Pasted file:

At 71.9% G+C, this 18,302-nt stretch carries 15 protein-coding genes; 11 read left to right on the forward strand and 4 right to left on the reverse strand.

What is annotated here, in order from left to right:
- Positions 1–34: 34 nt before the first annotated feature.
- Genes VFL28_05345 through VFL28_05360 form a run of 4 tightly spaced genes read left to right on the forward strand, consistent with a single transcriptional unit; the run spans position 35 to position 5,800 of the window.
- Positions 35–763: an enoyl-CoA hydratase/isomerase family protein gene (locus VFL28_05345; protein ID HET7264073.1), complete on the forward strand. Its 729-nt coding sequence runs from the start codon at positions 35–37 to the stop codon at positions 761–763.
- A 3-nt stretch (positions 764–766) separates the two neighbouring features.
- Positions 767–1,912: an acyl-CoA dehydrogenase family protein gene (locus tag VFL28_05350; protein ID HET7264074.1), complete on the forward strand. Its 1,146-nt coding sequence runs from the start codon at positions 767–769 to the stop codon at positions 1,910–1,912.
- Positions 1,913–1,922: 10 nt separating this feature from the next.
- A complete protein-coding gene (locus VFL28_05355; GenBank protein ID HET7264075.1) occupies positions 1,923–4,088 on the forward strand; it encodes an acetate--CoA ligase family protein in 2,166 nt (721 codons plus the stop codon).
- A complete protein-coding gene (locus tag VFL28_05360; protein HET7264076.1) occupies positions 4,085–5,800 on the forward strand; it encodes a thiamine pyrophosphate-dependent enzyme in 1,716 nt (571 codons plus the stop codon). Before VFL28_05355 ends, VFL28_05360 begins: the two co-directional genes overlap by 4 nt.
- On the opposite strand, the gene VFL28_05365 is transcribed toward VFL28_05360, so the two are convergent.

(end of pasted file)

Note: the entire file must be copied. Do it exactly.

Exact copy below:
At 71.9% G+C, this 18,302-nt stretch carries 15 protein-coding genes; 11 read left to right on the forward strand and 4 right to left on the reverse strand.

What is annotated here, in order from left to right:
- Positions 1–34: 34 nt before the first annotated feature.
- Genes VFL28_05345 through VFL28_05360 form a run of 4 tightly spaced genes read left to right on the forward strand, consistent with a single transcriptional unit; the run spans position 35 to position 5,800 of the window.
- Positions 35–763: an enoyl-CoA hydratase/isomerase family protein gene (locus VFL28_05345; protein ID HET7264073.1), complete on the forward strand. Its 729-nt coding sequence runs from the start codon at positions 35–37 to the stop codon at positions 761–763.
- A 3-nt stretch (positions 764–766) separates the two neighbouring features.
- Positions 767–1,912: an acyl-CoA dehydrogenase family protein gene (locus tag VFL28_05350; protein ID HET7264074.1), complete on the forward strand. Its 1,146-nt coding sequence runs from the start codon at positions 767–769 to the stop codon at positions 1,910–1,912.
- Positions 1,913–1,922: 10 nt separating this feature from the next.
- A complete protein-coding gene (locus VFL28_05355; GenBank protein ID HET7264075.1) occupies positions 1,923–4,088 on the forward strand; it encodes an acetate--CoA ligase family protein in 2,166 nt (721 codons plus the stop codon).
- A complete protein-coding gene (locus tag VFL28_05360; protein HET7264076.1) occupies positions 4,085–5,800 on the forward strand; it encodes a thiamine pyrophosphate-dependent enzyme in 1,716 nt (571 codons plus the stop codon). Before VFL28_05355 ends, VFL28_05360 begins: the two co-directional genes overlap by 4 nt.
- On the opposite strand, the gene VFL28_05365 is transcribed toward VFL28_05360, so the two are convergent.